“I’m hoping that they’d be given the courtesy just to live the rest of their lives as they are. I think they would be heartbroken if they were made to choose between their church and their family. I don’t think that would be fair after they dedicated 40 years to the church. I feel like the price has been paid,” she says.

We asked her if she knew about Sylvia DeWall. She said she didn’t. We pointed out to her that Sylvia was recently “declared” by the church for merely watching Leah Remini on television. Did she really think the church wouldn’t declare her for appearing with Leah on her show?

“I don’t care. The church has such an amazing control factor over people, but when you finally decide not to care, you’re free from that. I have a husband and three adult children, and none of them are Scientologists.”

Chantal pointed out that Leah repeatedly asked her if she was aware of the consequences of appearing on the show, and did she really want to go through with it.

“Leah was very concerned. Very supportive. She asked me over and over, area you sure? I told her I was sure. I don’t believe they should have any effect over how I live my life,” she says. And she laughs, remembering Leah’s concern and the way she remained loyal to her friend.

“I know her as that 15-year-old girl I used to live with. She’s exactly the same way.”

It’s a shame that TLC couldn’t get into more detail about the real-world risks these women have taken just appearing on the show. But it was still powerful television. And the church’s response? A classic in the art of exactly how not to talk publicly: “It comes as no surprise that someone as self-absorbed as Leah Remini with an insatiable craving for attention would exploit her former religion as a publicity stunt in a pathetic attempt to get ratings for her cable show and seem relevant again. She is rewriting history and omits that she was participating in a program to remain a Scientologist by her own choice, as she was on the verge of being expelled for her and her husband’s ethical lapses.”

 
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Going Clear gets seven Emmy nominations

Hey, Alex. Do the cast members get invited to the party?

 

 
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Scientology never forgets

There’s a fun story at the Daily Mail today about Scientology in Sydney tracking down someone who did a stress test eleven years ago and bought a book, sending him a handwritten note and asking him to get back in touch with the org.

We were reminded of a similar story we wrote back in our Village Voice days. Except that instead of eleven years, Scientology had tracked down someone who had left forty years before. It’s just what they do.

 
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Bonus photos from our tipsters

Ooh, looks like a Scientology newspaper has taken a swing at Paulette Cooper and our book about her. Can someone find us a scan of the story? No wait, we think this might be in the South Florida Sun-Sentinel…

 
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The brain trust! Bob Duggan and Grant Cardone think big thoughts and plot the future of Scientology….

 
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Portland’s newest lifetime member!

 
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In London, handwritten certs are now ensuring eternity!

 
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Also in London, keep those staff on course as long as no public are coming in!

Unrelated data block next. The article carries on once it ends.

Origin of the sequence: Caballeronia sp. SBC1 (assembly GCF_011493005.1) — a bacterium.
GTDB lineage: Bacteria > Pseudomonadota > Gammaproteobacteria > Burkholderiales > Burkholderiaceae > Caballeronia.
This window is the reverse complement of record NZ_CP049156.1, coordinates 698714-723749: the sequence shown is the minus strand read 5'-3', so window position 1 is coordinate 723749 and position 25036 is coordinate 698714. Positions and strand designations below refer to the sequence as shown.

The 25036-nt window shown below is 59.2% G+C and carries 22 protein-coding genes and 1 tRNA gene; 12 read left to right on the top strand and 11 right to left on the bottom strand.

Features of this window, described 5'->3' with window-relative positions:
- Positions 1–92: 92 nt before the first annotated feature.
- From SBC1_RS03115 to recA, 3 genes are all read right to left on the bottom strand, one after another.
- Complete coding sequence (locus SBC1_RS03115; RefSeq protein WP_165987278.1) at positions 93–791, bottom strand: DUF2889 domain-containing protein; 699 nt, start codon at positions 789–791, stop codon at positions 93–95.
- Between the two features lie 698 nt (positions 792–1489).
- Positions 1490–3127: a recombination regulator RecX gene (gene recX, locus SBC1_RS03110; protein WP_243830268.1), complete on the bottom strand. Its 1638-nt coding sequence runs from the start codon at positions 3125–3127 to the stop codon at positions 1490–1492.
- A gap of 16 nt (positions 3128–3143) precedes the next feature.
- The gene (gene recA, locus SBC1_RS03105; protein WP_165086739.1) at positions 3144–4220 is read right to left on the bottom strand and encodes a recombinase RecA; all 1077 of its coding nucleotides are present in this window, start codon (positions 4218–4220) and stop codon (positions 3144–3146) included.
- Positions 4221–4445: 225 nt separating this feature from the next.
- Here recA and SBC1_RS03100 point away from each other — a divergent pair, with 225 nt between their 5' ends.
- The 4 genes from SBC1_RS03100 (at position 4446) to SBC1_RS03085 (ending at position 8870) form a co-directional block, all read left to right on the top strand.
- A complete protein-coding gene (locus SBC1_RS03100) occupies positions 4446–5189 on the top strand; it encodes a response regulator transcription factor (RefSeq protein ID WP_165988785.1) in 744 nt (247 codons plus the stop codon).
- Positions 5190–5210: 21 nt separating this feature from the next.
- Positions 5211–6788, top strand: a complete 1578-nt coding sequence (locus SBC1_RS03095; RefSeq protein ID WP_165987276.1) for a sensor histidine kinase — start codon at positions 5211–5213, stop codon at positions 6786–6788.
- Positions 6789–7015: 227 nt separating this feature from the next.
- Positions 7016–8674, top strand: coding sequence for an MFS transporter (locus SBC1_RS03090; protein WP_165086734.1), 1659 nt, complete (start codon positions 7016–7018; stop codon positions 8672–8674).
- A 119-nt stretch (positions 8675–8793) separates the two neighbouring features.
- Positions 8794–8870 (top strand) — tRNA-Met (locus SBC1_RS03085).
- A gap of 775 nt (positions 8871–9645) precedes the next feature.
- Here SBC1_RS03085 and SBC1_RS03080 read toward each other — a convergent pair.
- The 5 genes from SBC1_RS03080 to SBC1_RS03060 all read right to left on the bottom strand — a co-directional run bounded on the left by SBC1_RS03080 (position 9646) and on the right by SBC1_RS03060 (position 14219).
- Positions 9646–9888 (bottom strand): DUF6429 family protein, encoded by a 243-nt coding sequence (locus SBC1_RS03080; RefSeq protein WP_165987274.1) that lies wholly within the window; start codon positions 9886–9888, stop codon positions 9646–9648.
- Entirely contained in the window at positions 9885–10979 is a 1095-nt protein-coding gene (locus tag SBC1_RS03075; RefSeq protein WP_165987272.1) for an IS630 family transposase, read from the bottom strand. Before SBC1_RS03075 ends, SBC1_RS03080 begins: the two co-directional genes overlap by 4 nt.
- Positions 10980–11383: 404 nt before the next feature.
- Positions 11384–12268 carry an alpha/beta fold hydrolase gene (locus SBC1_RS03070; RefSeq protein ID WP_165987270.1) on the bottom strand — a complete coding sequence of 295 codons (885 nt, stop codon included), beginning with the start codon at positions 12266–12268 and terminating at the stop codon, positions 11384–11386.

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BOOK NOTES
3D-Unbreakable
We didn’t get a chance to include photos in our book, so we’ve posted them at a dedicated page. Reader Sookie put together a complete index and we’re hosting it here on the website. Copies of the paperback version of ‘The Unbreakable Miss Lovely’ are on sale at Amazon. The Kindle edition is also available, and shipping instantly.

Our upcoming appearances (and check out the interactive map to our ongoing tour)…

 
July 17: Denver, The Secular Hub, 7 pm (with Chris Shelton)

July 20: Dallas, Times Ten Cellars, 7 pm (with Robert Wilonsky)

July 22: Houston, Fox and Hound, 11470 Westheimer Road, sponsored by Humanists of Houston

July 24: San Antonio, Folc Restaurant/Park Social, 6 pm

July 25: Austin, Cafe Express, 3 pm, Center for Inquiry

July 29: Paris, Le Bistrot Landais, 19:00 (with Jonny Jacobsen)

August 4: London, Conway Hall, (with John Sweeney)

August 24: Boston, Boston Skeptics in the Pub, 7 pm (with Gregg Housh)

Sept 15: Arizona State University

Sept 23: Cleveland

Sept 24: Minneapolis

Sept 27: Portland

Sept 28: Seattle

Sept 29: Vancouver, BC

 
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Posted by Tony Ortega on July 16, 2015 at 07:00

E-mail your tips and story ideas to tonyo94@gmail.com or follow us on Twitter. We post behind-the-scenes updates at our Facebook author page. Here at the Bunker we try to have a post up every morning at 7 AM Eastern (Noon GMT), and on some days we post an afternoon story at around 2 PM. After every new story we send out an alert to our e-mail list and our FB page.

Learn about Scientology with our numerous series with experts…

BLOGGING DIANETICS: We read Scientology’s founding text cover to cover with the help of LA attorney and former church member Vance Woodward

UP THE BRIDGE: Claire Headley and Bruce Hines train us as Scientologists

GETTING OUR ETHICS IN: Jefferson Hawkins explains Scientology’s system of justice

SCIENTOLOGY MYTHBUSTING: Historian Jon Atack discusses key Scientology concepts

PZ Myers reads L. Ron Hubbard’s “A History of Man” | Scientology’s Master Spies | Scientology’s Private Dancer
The mystery of the richest Scientologist and his wayward sons | Scientology’s shocking mistreatment of the mentally ill
The Underground Bunker’s Official Theme Song | The Underground Bunker FAQ

Our Guide to Alex Gibney’s film ‘Going Clear,’ and our pages about its principal figures…
Jason Beghe | Tom DeVocht | Sara Goldberg | Paul Haggis | Mark “Marty” Rathbun | Mike Rinder | Spanky Taylor | Hana Whitfield

 
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NOTE TO EMAIL SUBSCRIBERS

We’ve temporarily suspended our email notices on new stories as we look for a better email solution.